BOB ABERNETHY: Ever since the Immigration Act of 1965 opened up this country to more and more non-Europeans, the U.S. has become a place of ever-greater religious diversity. Alongside Christians and Jews in all their variety, there are now Muslims and Buddhists and Sikhs and Hindus, a million Hindus in all, struggling, as have all other newcomers, to establish their faith and traditions in this country. Here’s part one of a two-part series on Hinduism in America. Our reporter is Monika Samtani.
MONIKA SAMTANI: Hirdaynath Harnal is an engineer from south India. He and his wife Rajrani arrived with their children in northern Virginia 21 years ago, like all immigrants, looking for a better life. Also like most immigrants, the Harnals struggled to build a home for their faith.
Mr. HIRDAYNATH HARNAL: Well, back in 1978, when I came to the United States, I couldn’t find any place of worship for Hindus.
SAMTANI: In India, Hindus of difference class or caste may not have associated with one another. But here in America, they reached out to each other to build communities and temples.
Mrs. RAJRANI HARNAL: We used to go for practice, for chanting and all, home to home, or community centers and all. But now at least we have one place that — where we can sit together and pray and chant.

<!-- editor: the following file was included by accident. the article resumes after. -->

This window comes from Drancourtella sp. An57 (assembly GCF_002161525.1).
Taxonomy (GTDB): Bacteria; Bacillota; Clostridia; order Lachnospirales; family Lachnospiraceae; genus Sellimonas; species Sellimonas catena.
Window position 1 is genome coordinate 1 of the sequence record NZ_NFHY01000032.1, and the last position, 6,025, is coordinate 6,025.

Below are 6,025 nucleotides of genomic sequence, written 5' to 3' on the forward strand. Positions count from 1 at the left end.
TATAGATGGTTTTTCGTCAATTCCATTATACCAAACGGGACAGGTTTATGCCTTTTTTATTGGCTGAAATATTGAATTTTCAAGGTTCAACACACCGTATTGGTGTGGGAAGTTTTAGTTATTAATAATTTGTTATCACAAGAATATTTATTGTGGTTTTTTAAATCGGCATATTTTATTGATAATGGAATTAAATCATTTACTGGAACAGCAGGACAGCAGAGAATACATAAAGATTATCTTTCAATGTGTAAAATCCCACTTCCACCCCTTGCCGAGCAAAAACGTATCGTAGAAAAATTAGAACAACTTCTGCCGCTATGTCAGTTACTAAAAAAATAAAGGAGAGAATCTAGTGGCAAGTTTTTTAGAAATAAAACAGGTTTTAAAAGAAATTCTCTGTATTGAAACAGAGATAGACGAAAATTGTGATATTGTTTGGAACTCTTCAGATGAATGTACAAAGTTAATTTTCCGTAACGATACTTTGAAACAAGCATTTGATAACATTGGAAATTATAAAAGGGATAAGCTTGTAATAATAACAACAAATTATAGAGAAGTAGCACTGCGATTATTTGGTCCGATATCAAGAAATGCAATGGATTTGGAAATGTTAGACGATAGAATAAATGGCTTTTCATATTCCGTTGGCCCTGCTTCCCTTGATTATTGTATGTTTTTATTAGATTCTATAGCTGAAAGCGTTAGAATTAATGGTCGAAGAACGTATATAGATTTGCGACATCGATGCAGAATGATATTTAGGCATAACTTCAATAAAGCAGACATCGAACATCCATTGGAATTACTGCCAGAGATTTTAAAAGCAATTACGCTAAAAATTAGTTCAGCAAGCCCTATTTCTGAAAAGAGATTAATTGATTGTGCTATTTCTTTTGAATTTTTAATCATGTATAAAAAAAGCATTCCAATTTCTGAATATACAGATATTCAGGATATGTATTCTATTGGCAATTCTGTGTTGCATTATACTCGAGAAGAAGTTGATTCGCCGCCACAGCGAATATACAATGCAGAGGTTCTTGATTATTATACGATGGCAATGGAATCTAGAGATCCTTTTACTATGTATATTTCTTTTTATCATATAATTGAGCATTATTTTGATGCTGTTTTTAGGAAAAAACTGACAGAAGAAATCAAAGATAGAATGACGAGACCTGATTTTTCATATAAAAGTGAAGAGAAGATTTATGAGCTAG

SAMTANI: Professor Diana Eck of Harvard University.
Professor DIANA ECK (Comparative Religions & Indian Studies): Has the Hindu tradition come and put down roots here? Absolutely. In one big city after another, there are temple consecrations, temple dedications, virtually every month in the United States, over 200 in the last decade or two.
Mr. HARNAL: I saw kids, those who were just born here and now they’re over 20 years old. And when we see them in temple now, they feel very happy that what we were doing, though, is giving root, and it will prosper.
SAMTANI: Many of the Hindu religious traditions seem different to most Americans.
Ms. MONU HARNAL: A lot of people think Hinduism is so mystical. You know, they think it’s snake charmers and palm readers and people who can walk on fire and yogis just meditating. That’s not Hinduism.
SAMTANI: Hindus believe in reincarnation. Their goal is to reach moksha, better known as nirvana, the release of the soul into the universe. This process depends on karma, or the consequences of one’s actions. In Hinduism, there are numerous paths to one god, but God is infinitely complex and seen in many roles.
Mrs. HARNAL: God is one entity, but, like, he’s one; he’s father, but he’s a husband now, so God changed his forms when he changes his duties.
SAMTANI: Hindus appeal to whichever form of God they need, like Brahma, Vishnu, or Shiva, the images of the Hindu Trinity, or form of Davi, the female incarnation. In all, there are many hundreds of deities. Hindus also believe there is more than one way to worship God. Unlike most western religions, there are no commandments. Devotees are free to practice their faith as they wish, through ancient rituals, meditating, practicing yoga, or doing good deeds. Sonia, the Harnals’ oldest daughter, feels it is important to teach her children the traditional rituals, such as tikhas, signs of devotion to God that are often applied during prayers.